Good judgment: Hogshire awarded first-ever Gideon award

Judge Edward L. Hogshire received the first-ever Clarence Earl Gideon Award Thursday. Photo: Graelyn Brashear. Judge Edward L. Hogshire received the first-ever Clarence Earl Gideon Award Thursday. Photo: Graelyn Brashear.

On Thursday, Judge Eward L. Hogshire addressed a packed Charlottesville Circuit courtroom—not an unusual occurrence. But he didn’t do it from the bench.

Hogshire, dressed in his usual bowtie but not his usual robes, offered a few words from a lectern, the guest of honor at a ceremony held by the Citizens Advisory Committee for the Charlottesville-Albemarle Public Defender Office, which awarded the judge the first-ever Clarence Earl Gideon Award.

The honor was created to commemorate the 50th anniversary of Gideon v. Wainwright, the landmark Supreme Court case that established Americans’ right to legal representation regardless of their ability to pay for it, and the Committee intends to bestow the award on a community member who isn’t a public defender, but “acknowledges the critical role the public defense function plays in ensuring equal justice.”

Clarence Earl Gideon was—as was repeated a few times at yesterday’s ceremony—a petty thief and a repeat criminal. So why elevate his memory?

Because in him, said Charlottesville attorney Steven D. Rosenfield, the American legal system has a powerful symbol of the scope of justice. In 1962, after failing to convince a Florida judge to appoint him a lawyer and after his calls for assistance from the FBI and the state courts were ignored, the jailed, 51-year-old Gideon mailed a handwritten, five-page petition to the Supreme Court, claiming he was denied due process. In an unprecedented move, the country’s highest court heard the case, and in ruling in his favor, it guaranteed the right to counsel to even the poorest citizens.

Citzens Advisory Committee members said Hogshire was a fitting first recipient of the award meant to honor the 1963 decision, and highlight local efforts to keep its promise alive. As a teacher, a lawyer, and a judge, they said, he’s always tried to bring the courts closer to the ideal of “justice for all.”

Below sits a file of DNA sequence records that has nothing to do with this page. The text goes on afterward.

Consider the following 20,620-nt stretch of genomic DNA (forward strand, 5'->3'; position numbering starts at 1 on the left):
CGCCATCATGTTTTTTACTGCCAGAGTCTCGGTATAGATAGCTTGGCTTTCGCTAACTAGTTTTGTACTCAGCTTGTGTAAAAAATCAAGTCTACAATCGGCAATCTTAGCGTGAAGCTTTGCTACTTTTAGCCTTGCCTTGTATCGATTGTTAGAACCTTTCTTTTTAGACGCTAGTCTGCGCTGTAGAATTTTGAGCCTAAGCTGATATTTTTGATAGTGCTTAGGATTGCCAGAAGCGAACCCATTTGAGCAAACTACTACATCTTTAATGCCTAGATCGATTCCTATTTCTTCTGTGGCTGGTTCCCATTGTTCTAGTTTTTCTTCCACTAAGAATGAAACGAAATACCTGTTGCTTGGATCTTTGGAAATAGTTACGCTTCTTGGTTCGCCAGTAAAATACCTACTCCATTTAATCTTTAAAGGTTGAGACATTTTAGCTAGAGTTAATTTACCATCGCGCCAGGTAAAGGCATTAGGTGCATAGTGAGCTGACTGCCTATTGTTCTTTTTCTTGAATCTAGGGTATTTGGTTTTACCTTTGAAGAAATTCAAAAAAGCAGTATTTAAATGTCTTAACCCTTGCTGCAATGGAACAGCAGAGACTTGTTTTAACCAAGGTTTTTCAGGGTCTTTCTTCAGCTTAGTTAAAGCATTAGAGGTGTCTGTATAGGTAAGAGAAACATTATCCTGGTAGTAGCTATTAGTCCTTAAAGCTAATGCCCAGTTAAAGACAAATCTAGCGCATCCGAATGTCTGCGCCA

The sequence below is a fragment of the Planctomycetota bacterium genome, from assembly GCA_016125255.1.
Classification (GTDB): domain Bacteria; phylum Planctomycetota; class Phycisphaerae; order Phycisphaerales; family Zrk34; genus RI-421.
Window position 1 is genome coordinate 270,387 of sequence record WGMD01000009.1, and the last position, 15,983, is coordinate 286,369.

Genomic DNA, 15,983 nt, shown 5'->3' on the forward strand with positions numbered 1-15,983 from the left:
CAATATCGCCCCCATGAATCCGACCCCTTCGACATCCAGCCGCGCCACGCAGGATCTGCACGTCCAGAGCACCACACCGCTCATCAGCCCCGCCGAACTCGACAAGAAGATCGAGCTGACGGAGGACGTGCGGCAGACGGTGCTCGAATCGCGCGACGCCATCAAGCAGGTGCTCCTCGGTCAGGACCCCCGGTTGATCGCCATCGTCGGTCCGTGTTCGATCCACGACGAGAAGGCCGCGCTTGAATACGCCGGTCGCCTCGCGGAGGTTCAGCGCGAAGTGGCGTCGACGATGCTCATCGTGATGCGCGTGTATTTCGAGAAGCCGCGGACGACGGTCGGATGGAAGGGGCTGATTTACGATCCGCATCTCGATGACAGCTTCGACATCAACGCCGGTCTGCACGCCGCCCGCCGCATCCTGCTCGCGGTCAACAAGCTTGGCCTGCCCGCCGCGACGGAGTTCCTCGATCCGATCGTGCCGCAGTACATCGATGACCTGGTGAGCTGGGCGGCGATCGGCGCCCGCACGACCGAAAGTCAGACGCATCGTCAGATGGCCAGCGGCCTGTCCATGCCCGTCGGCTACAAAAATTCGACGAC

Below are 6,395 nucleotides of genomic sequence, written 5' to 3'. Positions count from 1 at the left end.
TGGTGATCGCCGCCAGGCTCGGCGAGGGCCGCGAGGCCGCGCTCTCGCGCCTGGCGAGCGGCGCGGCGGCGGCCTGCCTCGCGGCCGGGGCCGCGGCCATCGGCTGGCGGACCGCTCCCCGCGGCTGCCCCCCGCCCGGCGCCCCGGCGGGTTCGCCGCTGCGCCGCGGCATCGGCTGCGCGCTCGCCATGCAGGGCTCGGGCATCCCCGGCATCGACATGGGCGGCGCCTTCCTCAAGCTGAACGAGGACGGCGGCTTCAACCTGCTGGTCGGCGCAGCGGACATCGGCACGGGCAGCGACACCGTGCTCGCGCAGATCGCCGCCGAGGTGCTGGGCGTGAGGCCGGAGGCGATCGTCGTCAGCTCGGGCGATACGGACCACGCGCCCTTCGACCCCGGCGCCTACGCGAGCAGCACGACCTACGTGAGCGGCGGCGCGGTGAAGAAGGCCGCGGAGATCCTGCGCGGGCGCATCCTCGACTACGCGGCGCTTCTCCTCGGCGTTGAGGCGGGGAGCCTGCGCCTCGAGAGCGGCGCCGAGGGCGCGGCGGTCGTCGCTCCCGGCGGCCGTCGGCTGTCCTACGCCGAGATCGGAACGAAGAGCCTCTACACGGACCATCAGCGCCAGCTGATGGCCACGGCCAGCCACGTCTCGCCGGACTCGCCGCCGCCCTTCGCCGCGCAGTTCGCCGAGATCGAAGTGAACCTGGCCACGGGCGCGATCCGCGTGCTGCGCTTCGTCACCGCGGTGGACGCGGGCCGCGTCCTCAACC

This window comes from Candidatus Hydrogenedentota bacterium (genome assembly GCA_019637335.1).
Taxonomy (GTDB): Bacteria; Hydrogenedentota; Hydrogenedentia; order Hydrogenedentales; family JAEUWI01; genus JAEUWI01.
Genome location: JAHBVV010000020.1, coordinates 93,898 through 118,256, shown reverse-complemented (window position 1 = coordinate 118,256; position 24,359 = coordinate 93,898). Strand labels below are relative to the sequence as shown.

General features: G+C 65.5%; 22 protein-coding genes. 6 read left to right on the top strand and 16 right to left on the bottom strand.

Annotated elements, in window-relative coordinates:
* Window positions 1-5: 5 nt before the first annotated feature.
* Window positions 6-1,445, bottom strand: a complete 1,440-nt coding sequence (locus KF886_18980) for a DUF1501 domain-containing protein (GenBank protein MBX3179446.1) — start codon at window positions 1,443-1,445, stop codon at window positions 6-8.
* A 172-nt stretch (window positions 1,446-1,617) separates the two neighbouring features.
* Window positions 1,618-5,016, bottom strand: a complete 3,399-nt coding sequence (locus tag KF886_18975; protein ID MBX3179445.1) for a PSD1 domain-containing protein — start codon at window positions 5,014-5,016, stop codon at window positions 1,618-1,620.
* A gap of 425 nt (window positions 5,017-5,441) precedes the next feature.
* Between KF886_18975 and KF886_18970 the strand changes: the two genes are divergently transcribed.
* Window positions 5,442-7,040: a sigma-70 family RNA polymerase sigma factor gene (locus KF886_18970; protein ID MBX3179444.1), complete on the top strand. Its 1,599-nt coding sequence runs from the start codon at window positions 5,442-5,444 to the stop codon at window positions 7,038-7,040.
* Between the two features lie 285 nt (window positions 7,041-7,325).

Committee member Eddie Harris told the packed courtroom that, like others who found themselves before Hogshire’s bench, his relationship with the judge didn’t have the smoothest start.

“But he challenged me,” Harris said, and not just when it came to the law. “He challenged me as a human being.” He said the greatest proof of Hogshire’s commitment to watching out for the rights of citizens was the number of people present whose first meeting with him was in the courtroom. Harris said when he put the call out about the award, the crowds came.

“We’ve got brothers here who came from the same place I did,” he said.

Hogshire called the award unexpected and undeserved, and said that even 50 years after the landmark Supreme Court case, the struggle to adequately serve indigent continues.

“See the scales of justice on this thing?” he asked, holding up the event program, which featured the blindfolded Themis, symbol of justic, holding sword and scales. “They’re still not equal with respect to Gideon.”

At the iced-tea reception that followed the awards ceremony, Citizens’ Advisory Committee Chair Rauzelle Smith echoed that sentiment, and said it’s more important than ever to draw attention to the needs of underfunded public defenders’ offices. Virginia law now allows municipalities to subsidize their local offices, which are struggling by with less and less federal support. But during the last budget cycle, both the city and county declined to do so.

“But we’ll be back,” he said.

And in the meantime, those who support the work of local public defenders will keep honoring members of the community who uphold the same ideals. “That is why we come together to recognize those who inspire us,” write Steven Benjamin, president of the National Association of Criminal Defense Lawyers, in a letter read aloud at the ceremony. “The strength of Gideon, we realize, is the strength of us all.”